but now the new forecast has it traveling right in the middle of Taiwan itself with significant rainfall accumulations.

A wide swath of more than 18 inches, more than 500 millimeters of rainfall expected here, all the way along the spine of the higher elevations, all of

that water, Isa, is going to have to run down the hill.


There will be significant flash flooding, likely mudslides. We'll be hearing about this. Now, that side of the island is significantly less

populated than the west side, and likely for a reason because this happens quite often. But 500 millimeters of rainfall over a wide swath of land is

going to do some devastation to the topography there.

SOARES: Yes, indeed, keeping a close eye on the next 48 hours there for Taiwan. Chad, appreciate it, thank you very much.

MYERS: You're welcome.

SOARES: Well, it's Monsoon season in Pakistan where flooding kills hundreds of people every year in the country's mountain regions. Homes and

schools get washed away, and residents are left without clean water. But a non-governmental organization is working to change that. Our Lynda Kinkade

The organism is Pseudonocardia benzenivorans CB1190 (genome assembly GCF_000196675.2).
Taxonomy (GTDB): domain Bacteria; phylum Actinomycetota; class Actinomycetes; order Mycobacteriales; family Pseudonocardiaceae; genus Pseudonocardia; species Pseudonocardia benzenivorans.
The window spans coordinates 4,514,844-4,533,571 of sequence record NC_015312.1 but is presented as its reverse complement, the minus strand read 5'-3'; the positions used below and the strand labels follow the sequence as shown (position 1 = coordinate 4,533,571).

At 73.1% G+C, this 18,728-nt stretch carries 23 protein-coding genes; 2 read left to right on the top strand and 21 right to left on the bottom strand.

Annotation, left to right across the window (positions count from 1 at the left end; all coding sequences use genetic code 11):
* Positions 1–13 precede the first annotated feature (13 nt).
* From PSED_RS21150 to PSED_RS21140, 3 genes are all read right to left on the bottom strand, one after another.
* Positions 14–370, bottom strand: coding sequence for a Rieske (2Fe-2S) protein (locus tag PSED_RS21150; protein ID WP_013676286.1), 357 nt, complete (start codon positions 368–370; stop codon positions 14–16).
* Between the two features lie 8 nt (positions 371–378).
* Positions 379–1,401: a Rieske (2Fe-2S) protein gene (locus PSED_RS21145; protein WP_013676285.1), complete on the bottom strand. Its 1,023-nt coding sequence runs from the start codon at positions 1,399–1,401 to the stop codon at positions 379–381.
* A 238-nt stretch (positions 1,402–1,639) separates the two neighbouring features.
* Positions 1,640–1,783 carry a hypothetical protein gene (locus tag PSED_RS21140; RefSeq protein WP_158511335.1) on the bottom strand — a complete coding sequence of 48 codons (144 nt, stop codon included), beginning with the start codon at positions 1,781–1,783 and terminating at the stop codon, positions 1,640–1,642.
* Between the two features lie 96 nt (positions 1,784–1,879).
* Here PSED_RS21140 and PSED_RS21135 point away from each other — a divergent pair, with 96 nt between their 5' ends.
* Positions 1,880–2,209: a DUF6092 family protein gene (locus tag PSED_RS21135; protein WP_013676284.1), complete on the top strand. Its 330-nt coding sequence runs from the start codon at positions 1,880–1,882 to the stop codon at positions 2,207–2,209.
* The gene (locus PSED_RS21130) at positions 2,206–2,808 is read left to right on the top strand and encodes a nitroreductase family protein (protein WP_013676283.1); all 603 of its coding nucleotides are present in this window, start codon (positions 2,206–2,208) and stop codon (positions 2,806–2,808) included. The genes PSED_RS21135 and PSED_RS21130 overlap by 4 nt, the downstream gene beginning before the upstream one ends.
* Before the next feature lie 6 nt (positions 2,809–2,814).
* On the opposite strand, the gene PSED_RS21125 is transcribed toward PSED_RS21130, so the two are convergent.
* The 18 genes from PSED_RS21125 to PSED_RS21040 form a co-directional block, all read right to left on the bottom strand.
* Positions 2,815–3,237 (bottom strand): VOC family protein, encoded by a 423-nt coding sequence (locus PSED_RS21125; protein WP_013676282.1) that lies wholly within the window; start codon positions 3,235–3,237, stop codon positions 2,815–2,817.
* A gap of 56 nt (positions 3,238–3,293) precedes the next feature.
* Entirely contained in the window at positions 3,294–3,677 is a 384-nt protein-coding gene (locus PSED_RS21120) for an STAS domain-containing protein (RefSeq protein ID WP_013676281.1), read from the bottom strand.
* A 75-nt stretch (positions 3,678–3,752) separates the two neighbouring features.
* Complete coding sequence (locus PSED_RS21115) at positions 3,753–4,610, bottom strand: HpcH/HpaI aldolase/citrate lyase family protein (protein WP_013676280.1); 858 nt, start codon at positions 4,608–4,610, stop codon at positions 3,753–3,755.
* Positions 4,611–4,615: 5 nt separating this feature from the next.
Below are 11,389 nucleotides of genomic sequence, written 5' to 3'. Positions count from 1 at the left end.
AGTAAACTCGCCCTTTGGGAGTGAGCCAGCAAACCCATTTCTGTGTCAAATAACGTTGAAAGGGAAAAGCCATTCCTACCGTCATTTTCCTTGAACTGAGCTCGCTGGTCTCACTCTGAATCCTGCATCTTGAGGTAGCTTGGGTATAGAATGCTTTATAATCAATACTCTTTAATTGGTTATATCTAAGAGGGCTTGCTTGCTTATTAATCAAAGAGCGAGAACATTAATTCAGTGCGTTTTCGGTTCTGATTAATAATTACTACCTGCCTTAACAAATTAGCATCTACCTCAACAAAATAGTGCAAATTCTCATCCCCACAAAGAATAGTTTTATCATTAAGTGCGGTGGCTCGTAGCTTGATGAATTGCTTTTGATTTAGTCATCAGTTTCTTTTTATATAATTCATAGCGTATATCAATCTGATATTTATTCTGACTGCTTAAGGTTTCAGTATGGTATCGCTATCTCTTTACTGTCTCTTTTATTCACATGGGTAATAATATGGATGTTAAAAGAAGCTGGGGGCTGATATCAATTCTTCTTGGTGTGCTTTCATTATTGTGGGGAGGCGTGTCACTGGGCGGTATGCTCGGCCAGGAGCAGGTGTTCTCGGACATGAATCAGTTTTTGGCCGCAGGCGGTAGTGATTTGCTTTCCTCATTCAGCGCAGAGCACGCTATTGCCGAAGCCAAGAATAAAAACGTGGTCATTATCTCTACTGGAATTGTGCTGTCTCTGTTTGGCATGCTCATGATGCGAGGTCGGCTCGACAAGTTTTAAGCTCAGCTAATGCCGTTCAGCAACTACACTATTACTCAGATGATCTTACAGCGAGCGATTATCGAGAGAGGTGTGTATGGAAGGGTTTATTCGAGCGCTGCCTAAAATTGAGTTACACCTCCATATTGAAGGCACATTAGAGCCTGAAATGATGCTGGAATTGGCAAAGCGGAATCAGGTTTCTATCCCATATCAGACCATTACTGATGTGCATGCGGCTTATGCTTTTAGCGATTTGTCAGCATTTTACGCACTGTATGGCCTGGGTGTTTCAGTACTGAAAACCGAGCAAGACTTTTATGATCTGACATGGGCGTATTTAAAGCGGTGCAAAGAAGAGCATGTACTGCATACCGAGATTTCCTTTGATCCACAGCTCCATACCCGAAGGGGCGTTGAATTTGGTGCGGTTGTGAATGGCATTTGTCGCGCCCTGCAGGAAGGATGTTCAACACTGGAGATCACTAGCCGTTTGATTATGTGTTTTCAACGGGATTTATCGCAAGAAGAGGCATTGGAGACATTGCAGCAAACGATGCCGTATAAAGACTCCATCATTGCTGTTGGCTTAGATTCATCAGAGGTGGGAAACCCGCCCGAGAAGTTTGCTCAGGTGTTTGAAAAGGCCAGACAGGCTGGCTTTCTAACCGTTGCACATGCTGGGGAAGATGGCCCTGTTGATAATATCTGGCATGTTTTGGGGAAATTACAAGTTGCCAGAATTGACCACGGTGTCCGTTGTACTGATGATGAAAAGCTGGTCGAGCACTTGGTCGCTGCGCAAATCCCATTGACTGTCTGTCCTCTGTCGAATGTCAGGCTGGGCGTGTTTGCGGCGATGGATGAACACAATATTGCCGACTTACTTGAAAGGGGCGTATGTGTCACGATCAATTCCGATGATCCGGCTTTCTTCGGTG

has the story.


LYNDA KINKADE, CNN CORRESPONDENT (voice-over): A blessing and a curse. This year's Monsoon season in Pakistan, once again, waterlogging parts of

the country. The heavy rains farmers rely on each year to irrigate crops and filled water tanks, coming in ferocious burst that are wiping out


NASREEN BIBI, FLOOD VICTIM (through translator): The flood came to our area, our houses collapsed, our belongings were swept away and our crops

are submerged under water. We couldn't bring anything with us.

KINKADE: In 2022, those downpours were disastrous, submerging about a third of the country in unprecedented floods, at least, 1,700 people were

killed, and nearly 1.5 million homes destroyed. One NGO in Pakistan is trying to help people survive such extreme weather conditions by building

homes that are better equipped to withstand floods. This woman and her sons lost their house last year.

CHAMPA BAI (through translator): Our house was standing here at the same spot, but it was washed away by the floods. It was all ruined and became

debris. We put up a plastic tent to take shelter, then more water gushed in, and we had to take shelter on the road.

KINKADE: Their new home built by Heritage Foundation of Pakistan is different from the traditional mud house that she lived in. It's made from